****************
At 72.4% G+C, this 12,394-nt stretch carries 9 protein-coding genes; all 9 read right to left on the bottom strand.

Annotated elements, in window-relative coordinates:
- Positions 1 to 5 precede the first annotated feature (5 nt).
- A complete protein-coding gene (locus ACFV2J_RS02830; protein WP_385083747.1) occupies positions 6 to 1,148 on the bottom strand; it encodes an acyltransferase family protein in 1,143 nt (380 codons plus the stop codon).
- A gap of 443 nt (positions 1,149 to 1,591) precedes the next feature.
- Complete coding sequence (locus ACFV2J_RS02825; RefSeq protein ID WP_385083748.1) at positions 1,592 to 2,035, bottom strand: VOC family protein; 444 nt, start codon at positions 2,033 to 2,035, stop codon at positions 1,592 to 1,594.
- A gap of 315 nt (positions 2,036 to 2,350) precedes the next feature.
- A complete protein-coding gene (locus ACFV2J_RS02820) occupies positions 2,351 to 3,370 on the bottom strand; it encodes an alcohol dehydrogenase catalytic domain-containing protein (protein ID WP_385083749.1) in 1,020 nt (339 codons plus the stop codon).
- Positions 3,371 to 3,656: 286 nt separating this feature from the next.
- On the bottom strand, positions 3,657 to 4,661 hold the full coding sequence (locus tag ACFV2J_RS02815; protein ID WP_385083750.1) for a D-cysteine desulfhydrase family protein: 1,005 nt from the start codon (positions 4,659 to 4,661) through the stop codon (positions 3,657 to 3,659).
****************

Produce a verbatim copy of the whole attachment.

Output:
At 72.4% G+C, this 12,394-nt stretch carries 9 protein-coding genes; all 9 read right to left on the bottom strand.

Annotated elements, in window-relative coordinates:
- Positions 1 to 5 precede the first annotated feature (5 nt).
- A complete protein-coding gene (locus ACFV2J_RS02830; protein WP_385083747.1) occupies positions 6 to 1,148 on the bottom strand; it encodes an acyltransferase family protein in 1,143 nt (380 codons plus the stop codon).
- A gap of 443 nt (positions 1,149 to 1,591) precedes the next feature.
- Complete coding sequence (locus ACFV2J_RS02825; RefSeq protein ID WP_385083748.1) at positions 1,592 to 2,035, bottom strand: VOC family protein; 444 nt, start codon at positions 2,033 to 2,035, stop codon at positions 1,592 to 1,594.
- A gap of 315 nt (positions 2,036 to 2,350) precedes the next feature.
- A complete protein-coding gene (locus ACFV2J_RS02820) occupies positions 2,351 to 3,370 on the bottom strand; it encodes an alcohol dehydrogenase catalytic domain-containing protein (protein ID WP_385083749.1) in 1,020 nt (339 codons plus the stop codon).
- Positions 3,371 to 3,656: 286 nt separating this feature from the next.
- On the bottom strand, positions 3,657 to 4,661 hold the full coding sequence (locus tag ACFV2J_RS02815; protein ID WP_385083750.1) for a D-cysteine desulfhydrase family protein: 1,005 nt from the start codon (positions 4,659 to 4,661) through the stop codon (positions 3,657 to 3,659).